Lesson Number 4: Lube, lube, and more lube

Lube is crucial to any and all anal activity. Unlike the vagina, the anus self lubricates only very minimally. So grab your favourite anal lube, and distribute it liberally onto and into the anus, and anything going into it. The rule of lube is to take what you think you need, and double it.


Now that you have had a brief anal education, you're ready for practical application. To start, the next time you shower, gently touch the outside of your anal opening. Chances are that you're like many folks, and haven't given this area of your body much attention before. Once you feel comfortable, possibly several showers later, use a finger to slowly penetrate yourself. At this point you'll probably notice that there are two distinct rings of muscle that create the anal sphincter. You'll probably also notice that while you are consciously in control of the first muscle, the second has a mind of its own. This is because the second muscle is controlled by your autonomic nervous system. Controlling it is not impossible, but requires a little bit of reprogramming. In order to do this, we recommend incorporating anal stimulation into your masturbation sessions before introducing them into couple's play. Stimulation of other erogenous zones (your clitoris, penis, vagina/g-spot, or any other part of your body that you enjoy being stimulated during a sexual experience) during anal stimulation is incredibly beneficial to the process of teaching your body and brain to understand that anal stimulation is pleasurable, and a part of the action it already knows and loves.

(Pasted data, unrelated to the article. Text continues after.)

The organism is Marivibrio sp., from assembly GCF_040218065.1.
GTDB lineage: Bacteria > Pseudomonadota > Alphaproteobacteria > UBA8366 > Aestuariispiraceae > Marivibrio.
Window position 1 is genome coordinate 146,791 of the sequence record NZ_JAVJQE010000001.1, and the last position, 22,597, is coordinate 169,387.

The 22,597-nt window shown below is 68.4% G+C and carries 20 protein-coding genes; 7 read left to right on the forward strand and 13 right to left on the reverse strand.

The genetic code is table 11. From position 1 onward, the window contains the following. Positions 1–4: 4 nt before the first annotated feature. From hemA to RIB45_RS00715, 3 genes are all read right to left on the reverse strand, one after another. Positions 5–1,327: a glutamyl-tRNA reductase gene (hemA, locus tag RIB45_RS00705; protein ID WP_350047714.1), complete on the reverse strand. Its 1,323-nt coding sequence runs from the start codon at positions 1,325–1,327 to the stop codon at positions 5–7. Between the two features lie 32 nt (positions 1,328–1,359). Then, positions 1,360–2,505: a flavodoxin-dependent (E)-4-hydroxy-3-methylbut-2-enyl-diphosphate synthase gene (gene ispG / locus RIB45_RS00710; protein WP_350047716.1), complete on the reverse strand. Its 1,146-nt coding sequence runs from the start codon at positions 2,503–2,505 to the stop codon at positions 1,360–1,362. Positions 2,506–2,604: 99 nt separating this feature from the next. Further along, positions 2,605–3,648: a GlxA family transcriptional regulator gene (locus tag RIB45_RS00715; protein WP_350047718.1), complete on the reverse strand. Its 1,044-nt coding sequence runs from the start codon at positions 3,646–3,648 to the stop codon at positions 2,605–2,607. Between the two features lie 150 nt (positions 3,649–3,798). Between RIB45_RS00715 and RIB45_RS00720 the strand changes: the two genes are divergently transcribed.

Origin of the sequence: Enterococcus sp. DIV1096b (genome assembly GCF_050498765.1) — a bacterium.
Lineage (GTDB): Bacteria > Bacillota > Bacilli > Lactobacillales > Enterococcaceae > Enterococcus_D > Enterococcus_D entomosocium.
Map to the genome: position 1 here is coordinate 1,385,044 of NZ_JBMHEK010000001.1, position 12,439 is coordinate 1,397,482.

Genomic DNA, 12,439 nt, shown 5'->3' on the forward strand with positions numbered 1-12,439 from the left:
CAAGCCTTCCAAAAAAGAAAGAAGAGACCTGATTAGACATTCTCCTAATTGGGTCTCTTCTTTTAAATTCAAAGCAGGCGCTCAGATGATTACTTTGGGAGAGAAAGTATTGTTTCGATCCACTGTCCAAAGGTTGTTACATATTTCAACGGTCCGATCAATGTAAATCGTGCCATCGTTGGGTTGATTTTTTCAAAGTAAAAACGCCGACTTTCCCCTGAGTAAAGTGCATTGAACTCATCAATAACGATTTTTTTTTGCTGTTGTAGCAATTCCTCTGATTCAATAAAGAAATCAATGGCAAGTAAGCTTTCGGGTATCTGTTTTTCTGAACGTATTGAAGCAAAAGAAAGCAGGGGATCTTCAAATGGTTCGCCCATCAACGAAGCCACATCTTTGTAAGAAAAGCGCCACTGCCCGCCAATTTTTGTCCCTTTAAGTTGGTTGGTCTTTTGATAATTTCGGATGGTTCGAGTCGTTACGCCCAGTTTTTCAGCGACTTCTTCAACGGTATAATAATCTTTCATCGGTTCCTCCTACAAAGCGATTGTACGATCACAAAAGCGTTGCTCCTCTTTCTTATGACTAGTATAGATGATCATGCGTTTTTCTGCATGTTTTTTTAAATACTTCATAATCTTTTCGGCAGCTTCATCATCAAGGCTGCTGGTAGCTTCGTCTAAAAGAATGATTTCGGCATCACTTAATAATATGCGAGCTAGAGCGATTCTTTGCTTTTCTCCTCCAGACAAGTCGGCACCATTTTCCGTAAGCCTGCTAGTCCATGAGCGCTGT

Mastering Anal Sex

Once you've become comfortable touching, and then pleasuring yourself anally, you can start slowly working it back into couple's play. You should now be better acquainted with this often neglected part of your body, and thus better able to direct your lover through the same stages that you went through. Start by incorporating non-penetrative touch into sexual encounters, and once you are comfortable, penetration with fingers, or a small toy. The rest is really up to you, and your particular tastes and preferences. The important thing for everyone to remember is that communication is key! Always let your partner know if something needs to change, or stop entirely.

I hope that this answers your question, P. There's so much to be said about anal sex, and this is really only a beginner's introduction. For more information, check out Ask LSOP #1, where we discuss what lubes are best for anal play.



Interested in appearing (anonymously) in the Ask LSOP section of next month's newsletter? Submit your questions about relationships, sex, adult toys, or lingerie, and our team of sexperts will find you the answers! Email your questions to [email protected] with the subject header "Ask LSOP".